The Ultimate Guide to First-Mile Tracking in 2022

First mile delivery

In the world of eCommerce, first-mile tracking is becoming increasingly important. As customers demand faster delivery times, it is more important than ever to be able to track your packages from the moment they leave your warehouse until they arrive at the customer’s doorstep.

This guide will discuss all you need to know about first-mile tracking in 2022. We will cover everything from the history of first-mile tracking to the latest technological advances that make it possible. By the end of this guide, you will be an expert on first-mile tracking!

What Is First-Mile Delivery?

First-mile delivery is when you transport goods from the merchant’s place or warehouse to the next stop. This is where the goods head to other sites.

For example, for retailers, first-mile shipping means shipping goods from local distribution centers to stores. For manufacturers, it means transporting finished goods from a plant or a factory to a distribution center.

To learn more about the most common eCommerce logistics, check out our guide on the top things you need to know about logistics in the retail business.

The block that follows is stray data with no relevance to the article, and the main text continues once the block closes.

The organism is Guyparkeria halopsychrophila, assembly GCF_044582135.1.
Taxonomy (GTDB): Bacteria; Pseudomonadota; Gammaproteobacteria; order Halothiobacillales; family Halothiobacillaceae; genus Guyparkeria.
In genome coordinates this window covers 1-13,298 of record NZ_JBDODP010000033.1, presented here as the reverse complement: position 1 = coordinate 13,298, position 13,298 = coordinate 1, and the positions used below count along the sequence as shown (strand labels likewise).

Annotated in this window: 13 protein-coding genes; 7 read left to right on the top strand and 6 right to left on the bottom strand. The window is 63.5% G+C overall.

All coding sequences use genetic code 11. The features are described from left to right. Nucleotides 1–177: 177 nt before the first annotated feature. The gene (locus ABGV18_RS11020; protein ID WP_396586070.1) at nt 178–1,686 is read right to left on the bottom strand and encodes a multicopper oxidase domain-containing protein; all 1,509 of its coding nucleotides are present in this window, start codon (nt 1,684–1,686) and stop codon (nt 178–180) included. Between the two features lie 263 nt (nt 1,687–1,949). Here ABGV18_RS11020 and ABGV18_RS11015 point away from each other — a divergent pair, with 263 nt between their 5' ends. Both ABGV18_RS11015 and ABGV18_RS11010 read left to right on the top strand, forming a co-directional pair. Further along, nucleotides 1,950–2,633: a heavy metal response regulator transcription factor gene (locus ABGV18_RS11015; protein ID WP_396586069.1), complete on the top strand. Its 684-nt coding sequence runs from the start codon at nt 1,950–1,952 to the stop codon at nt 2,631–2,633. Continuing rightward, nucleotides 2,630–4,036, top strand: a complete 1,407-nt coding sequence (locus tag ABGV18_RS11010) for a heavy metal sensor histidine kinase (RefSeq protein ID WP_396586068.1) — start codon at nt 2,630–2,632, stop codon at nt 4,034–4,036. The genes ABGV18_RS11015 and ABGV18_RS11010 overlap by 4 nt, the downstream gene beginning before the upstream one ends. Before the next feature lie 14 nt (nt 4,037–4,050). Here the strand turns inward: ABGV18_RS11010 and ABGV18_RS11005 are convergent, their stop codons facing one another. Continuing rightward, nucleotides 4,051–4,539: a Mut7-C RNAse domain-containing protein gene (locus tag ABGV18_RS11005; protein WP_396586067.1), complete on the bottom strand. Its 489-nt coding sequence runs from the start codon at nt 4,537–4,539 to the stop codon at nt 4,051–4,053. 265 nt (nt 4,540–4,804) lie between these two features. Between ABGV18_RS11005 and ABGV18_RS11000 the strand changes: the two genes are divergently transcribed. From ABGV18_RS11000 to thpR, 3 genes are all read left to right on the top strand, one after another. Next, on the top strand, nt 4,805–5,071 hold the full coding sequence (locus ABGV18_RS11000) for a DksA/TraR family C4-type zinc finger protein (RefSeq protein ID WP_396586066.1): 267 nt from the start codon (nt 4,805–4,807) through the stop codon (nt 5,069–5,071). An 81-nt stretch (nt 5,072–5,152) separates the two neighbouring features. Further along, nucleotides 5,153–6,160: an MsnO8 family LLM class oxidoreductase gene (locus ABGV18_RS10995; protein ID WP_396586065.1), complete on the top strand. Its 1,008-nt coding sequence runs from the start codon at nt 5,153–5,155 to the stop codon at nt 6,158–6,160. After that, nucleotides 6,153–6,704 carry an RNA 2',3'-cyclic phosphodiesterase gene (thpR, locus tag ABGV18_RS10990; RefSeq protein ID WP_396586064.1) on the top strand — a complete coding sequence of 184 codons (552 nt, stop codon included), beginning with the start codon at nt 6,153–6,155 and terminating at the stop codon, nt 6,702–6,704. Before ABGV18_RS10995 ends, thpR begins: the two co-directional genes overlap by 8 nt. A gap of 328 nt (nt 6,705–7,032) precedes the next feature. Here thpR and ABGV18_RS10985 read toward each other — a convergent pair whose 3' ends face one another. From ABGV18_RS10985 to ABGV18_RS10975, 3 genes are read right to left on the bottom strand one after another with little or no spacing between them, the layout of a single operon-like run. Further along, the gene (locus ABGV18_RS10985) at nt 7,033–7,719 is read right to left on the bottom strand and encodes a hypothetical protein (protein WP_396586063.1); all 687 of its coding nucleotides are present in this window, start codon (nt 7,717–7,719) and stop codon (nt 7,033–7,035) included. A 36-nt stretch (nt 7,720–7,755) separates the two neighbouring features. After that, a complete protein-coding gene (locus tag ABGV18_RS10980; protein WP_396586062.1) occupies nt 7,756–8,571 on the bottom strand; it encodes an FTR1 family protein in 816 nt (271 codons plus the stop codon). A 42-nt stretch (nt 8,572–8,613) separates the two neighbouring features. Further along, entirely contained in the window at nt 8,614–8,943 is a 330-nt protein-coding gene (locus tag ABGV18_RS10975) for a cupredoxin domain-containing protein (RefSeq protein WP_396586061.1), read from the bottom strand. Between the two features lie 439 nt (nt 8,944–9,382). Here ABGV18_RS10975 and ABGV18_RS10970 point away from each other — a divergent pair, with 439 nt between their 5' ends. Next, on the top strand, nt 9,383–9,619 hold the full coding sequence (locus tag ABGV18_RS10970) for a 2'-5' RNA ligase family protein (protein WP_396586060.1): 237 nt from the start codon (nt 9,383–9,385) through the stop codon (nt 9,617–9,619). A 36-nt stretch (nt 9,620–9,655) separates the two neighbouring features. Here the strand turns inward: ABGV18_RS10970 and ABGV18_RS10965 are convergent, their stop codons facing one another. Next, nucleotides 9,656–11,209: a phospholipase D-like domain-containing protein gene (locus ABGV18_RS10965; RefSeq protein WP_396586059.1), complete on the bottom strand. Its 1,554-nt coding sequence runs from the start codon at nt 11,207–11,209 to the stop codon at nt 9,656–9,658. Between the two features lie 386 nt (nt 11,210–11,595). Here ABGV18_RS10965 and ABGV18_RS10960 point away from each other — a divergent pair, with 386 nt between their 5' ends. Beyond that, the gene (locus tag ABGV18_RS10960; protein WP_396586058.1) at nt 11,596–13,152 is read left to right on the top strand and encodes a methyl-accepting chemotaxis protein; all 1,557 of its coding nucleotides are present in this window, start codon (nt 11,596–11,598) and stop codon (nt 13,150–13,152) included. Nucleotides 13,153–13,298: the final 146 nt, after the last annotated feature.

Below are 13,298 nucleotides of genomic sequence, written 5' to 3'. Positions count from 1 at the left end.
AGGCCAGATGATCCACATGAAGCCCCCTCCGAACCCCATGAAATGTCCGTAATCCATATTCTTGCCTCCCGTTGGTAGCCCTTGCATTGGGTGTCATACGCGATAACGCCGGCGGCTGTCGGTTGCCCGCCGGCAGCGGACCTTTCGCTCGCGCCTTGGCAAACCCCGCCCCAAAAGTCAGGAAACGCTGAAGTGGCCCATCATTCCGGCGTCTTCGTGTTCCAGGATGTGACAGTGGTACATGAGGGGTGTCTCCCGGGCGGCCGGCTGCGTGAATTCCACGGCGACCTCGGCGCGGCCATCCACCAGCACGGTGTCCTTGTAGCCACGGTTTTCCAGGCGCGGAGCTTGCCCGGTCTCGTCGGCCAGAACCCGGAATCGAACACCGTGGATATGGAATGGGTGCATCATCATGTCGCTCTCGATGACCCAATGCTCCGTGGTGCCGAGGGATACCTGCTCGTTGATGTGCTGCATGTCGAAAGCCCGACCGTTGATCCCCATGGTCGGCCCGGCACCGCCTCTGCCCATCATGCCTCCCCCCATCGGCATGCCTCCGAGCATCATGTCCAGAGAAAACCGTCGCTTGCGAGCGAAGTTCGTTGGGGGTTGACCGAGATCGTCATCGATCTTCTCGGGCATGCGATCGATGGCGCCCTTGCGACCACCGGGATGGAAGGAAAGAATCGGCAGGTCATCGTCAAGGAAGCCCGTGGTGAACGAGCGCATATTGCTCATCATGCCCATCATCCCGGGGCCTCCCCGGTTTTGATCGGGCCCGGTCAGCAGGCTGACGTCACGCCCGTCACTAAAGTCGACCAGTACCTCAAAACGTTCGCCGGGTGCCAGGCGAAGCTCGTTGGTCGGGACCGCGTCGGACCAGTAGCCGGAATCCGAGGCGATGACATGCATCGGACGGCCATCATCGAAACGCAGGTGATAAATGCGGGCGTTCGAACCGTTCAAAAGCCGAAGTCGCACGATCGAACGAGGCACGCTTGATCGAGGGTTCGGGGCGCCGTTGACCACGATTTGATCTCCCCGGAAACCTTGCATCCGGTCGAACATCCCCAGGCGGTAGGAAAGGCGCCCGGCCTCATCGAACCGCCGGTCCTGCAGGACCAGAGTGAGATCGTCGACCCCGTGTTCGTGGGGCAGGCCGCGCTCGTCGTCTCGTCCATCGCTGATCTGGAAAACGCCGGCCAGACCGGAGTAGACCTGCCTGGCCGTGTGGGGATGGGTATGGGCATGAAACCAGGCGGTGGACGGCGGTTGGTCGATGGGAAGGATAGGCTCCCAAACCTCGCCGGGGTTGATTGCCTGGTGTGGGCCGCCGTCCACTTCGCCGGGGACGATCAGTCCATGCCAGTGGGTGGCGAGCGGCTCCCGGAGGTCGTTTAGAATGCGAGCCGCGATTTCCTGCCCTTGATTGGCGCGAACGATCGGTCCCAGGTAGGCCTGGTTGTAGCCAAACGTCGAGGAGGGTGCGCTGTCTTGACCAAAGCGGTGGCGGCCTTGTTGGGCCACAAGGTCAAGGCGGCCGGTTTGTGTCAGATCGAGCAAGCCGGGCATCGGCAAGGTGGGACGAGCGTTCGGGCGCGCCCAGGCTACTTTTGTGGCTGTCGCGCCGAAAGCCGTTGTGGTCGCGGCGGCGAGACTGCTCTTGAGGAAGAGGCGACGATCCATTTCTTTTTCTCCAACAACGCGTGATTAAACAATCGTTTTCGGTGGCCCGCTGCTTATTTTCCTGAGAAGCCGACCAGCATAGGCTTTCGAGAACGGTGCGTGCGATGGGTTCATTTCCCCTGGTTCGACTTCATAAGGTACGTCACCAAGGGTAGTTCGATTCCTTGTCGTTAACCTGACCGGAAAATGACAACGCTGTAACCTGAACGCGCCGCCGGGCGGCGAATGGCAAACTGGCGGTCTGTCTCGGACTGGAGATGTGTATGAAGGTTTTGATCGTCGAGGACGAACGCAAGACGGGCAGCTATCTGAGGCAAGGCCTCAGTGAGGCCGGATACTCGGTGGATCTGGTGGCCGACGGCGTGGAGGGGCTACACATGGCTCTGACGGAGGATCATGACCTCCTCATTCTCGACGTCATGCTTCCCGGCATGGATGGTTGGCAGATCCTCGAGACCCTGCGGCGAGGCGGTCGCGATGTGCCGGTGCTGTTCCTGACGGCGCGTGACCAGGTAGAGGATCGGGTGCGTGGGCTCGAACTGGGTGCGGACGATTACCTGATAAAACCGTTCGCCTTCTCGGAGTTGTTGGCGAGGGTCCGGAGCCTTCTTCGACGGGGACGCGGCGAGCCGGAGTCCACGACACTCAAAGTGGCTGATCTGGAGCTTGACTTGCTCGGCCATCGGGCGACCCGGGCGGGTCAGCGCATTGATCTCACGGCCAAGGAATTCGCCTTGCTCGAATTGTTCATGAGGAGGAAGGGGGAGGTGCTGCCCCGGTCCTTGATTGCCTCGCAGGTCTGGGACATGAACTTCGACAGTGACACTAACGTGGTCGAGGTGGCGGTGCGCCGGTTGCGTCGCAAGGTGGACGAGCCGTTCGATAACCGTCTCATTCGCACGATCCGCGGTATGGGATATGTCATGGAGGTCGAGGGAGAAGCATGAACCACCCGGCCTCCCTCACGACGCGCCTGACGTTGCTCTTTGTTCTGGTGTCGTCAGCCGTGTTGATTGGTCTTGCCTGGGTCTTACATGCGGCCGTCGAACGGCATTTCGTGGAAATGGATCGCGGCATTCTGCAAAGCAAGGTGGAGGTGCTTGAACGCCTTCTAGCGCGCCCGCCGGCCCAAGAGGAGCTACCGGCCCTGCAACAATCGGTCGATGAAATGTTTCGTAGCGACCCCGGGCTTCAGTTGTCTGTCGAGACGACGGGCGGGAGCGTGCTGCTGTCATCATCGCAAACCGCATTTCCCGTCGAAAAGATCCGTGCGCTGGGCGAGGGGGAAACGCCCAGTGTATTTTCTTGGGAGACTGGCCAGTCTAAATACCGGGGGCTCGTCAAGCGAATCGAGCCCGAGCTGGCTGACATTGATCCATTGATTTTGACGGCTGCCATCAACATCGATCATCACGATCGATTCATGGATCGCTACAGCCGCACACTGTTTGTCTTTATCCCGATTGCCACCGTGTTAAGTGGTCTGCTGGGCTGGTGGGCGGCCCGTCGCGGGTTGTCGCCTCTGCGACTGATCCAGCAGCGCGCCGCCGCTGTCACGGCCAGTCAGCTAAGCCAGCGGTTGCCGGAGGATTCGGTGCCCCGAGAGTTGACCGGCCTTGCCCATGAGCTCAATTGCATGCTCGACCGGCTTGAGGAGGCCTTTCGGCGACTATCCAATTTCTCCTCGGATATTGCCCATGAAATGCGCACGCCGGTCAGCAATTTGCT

What Is First-Mile Tracking?

First-mile tracking is the process of tracing goods along the first leg of the supply chain. This means managing multiple locations for loading and unloading deliveries, scheduling different drivers, and integrating several order ID numbers.

Sometimes goods are brought to a warehouse and then delivered to the customer. Other times, the customer asks for same-day delivery, and the goods are delivered directly to them.

The Difference Between First-Mile and Last-Mile Tracking

The differences between first-mile and last-mile delivery

Today’s customers expect to be able to see where their package is at all times. This includes tracking it from the moment they order it until they receive it.

According to a recent report by Quince Market Insights, the global first and last-mile delivery market is predicted to grow at a rate of 13.8 percent from 2021 to 2030.

The last mile of the delivery process is called “last-mile delivery.” This is when goods are transferred from a transportation hub, depot, or store room to the customer’s doorstep. It’s the most critical part of the delivery process because it interacts with customers directly.

First-Mile Delivery Tracking

First-mile tracking is the process of tracking the status and location of orders from when they are received by the retailer or manufacturer to when they are delivered to a customer. Logistics providers transfer products from a retailer’s distribution center to the provider’s warehouse. This happens before the products are delivered to the final customer.